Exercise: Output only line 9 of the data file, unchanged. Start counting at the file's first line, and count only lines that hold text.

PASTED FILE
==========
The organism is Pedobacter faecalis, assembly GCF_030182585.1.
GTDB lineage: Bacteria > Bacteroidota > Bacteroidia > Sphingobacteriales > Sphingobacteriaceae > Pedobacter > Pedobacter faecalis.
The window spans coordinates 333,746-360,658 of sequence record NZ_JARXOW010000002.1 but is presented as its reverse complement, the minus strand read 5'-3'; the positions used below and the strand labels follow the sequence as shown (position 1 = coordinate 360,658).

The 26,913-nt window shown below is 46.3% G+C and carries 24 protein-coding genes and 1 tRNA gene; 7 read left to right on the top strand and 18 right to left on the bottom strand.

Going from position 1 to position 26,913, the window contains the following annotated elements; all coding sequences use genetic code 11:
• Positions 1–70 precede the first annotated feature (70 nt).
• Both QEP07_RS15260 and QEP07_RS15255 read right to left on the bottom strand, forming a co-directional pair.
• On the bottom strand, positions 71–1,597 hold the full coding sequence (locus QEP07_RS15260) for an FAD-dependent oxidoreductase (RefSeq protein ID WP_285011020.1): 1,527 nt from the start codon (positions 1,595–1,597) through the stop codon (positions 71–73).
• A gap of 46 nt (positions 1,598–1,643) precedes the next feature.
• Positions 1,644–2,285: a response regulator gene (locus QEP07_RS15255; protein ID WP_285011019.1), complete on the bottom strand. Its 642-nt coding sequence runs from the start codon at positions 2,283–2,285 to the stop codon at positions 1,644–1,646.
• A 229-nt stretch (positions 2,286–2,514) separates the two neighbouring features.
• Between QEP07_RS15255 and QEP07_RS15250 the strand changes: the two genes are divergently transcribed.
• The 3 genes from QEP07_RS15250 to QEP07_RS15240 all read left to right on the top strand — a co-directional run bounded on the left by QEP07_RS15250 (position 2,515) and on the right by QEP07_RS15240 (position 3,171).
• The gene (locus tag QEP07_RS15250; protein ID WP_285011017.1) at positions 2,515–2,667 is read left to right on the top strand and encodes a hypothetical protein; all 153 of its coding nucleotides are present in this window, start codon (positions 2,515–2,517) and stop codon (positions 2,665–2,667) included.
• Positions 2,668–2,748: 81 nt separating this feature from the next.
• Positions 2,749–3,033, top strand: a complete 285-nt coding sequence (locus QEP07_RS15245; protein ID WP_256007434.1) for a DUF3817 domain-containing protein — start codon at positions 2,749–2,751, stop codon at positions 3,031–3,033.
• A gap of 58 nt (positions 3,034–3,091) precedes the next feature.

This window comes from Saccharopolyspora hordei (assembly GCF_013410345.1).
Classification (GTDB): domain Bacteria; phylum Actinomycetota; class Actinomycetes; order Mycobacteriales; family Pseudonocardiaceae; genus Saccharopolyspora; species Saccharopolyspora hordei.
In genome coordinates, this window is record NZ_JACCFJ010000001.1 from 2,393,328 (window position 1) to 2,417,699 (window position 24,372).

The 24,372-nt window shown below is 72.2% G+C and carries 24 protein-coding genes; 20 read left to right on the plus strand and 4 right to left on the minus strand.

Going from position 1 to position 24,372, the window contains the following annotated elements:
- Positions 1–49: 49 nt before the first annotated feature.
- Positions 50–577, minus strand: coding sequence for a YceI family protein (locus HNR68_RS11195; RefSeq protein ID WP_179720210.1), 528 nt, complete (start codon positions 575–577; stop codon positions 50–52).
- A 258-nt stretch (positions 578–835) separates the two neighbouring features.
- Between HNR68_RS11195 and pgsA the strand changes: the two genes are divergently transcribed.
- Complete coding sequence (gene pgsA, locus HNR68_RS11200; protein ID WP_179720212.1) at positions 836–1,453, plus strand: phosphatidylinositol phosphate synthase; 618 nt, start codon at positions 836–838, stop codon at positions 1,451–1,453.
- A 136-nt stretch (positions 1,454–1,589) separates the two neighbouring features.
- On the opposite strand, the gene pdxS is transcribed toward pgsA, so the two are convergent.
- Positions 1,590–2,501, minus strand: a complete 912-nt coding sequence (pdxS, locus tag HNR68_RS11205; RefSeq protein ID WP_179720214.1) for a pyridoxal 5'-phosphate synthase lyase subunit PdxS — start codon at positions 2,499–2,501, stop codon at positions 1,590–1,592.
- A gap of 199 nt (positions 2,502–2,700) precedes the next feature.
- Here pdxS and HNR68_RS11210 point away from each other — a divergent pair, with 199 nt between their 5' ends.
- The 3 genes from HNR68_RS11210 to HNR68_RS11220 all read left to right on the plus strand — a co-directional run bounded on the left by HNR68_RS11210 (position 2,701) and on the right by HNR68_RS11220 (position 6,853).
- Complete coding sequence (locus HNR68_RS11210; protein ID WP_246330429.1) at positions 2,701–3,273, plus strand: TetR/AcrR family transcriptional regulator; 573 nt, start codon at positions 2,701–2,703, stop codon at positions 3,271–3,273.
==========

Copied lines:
• A gap of 46 nt (positions 1,598–1,643) precedes the next feature.